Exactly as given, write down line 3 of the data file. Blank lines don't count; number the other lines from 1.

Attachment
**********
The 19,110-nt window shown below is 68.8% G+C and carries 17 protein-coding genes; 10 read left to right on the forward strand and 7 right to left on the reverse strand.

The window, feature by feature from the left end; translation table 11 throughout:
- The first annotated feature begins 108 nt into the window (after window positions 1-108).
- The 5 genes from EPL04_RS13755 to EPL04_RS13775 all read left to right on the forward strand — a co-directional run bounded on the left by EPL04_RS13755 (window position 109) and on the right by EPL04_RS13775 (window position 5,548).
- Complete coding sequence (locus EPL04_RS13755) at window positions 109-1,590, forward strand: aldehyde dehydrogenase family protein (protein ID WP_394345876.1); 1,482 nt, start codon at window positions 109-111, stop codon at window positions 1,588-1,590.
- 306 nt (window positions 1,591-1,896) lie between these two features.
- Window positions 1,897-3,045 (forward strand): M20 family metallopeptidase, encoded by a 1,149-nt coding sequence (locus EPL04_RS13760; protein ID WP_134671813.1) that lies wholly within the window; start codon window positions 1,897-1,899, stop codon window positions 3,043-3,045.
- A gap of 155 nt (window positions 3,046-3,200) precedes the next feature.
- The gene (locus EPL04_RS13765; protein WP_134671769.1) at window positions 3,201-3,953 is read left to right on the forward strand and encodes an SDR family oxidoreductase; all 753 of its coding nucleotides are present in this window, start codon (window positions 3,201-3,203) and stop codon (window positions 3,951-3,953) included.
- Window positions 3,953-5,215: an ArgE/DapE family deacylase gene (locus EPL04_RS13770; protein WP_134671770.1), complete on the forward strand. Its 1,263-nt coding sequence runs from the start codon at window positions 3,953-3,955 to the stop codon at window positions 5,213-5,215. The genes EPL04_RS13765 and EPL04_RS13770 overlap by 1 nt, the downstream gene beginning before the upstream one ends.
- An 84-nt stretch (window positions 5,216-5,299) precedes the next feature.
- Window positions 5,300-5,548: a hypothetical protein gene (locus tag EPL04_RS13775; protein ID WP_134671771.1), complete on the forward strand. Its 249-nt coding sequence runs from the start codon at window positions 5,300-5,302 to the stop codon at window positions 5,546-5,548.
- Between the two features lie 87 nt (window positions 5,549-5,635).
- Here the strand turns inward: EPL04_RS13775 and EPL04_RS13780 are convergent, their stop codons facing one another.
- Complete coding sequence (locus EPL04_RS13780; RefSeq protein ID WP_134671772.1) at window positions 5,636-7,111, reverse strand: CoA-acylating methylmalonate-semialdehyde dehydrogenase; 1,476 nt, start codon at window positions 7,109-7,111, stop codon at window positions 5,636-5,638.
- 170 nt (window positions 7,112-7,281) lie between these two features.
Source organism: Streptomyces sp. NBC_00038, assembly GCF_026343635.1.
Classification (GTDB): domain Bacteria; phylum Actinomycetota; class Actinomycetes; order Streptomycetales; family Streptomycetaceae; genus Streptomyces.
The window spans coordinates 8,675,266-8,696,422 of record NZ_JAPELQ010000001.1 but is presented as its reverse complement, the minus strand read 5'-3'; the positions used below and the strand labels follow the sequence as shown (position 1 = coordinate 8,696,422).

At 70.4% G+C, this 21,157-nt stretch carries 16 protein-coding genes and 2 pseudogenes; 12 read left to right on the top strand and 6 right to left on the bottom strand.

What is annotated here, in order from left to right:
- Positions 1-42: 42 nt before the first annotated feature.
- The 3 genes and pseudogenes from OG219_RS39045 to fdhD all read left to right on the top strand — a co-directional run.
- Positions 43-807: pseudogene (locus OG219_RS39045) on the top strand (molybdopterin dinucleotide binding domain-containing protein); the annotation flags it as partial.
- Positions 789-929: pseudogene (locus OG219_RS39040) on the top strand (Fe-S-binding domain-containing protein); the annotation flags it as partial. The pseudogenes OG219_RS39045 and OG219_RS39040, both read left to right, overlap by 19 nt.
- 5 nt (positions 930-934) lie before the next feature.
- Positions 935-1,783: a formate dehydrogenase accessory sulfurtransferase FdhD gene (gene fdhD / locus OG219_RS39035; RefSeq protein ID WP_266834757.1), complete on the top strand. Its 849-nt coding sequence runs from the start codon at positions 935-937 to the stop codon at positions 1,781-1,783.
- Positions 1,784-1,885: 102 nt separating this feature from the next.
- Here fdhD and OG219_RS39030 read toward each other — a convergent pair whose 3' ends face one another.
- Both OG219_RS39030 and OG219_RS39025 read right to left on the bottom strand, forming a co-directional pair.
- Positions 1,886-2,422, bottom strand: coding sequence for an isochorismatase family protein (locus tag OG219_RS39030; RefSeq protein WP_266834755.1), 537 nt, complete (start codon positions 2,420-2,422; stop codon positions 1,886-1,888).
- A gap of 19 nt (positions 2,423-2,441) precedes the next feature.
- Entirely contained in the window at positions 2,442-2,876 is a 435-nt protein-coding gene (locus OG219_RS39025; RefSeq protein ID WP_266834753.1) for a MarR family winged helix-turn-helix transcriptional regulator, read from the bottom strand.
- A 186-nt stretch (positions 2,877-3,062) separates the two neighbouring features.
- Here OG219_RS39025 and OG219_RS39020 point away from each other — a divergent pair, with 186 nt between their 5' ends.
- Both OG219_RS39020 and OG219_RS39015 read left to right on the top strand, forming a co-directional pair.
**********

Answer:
- The first annotated feature begins 108 nt into the window (after window positions 1-108).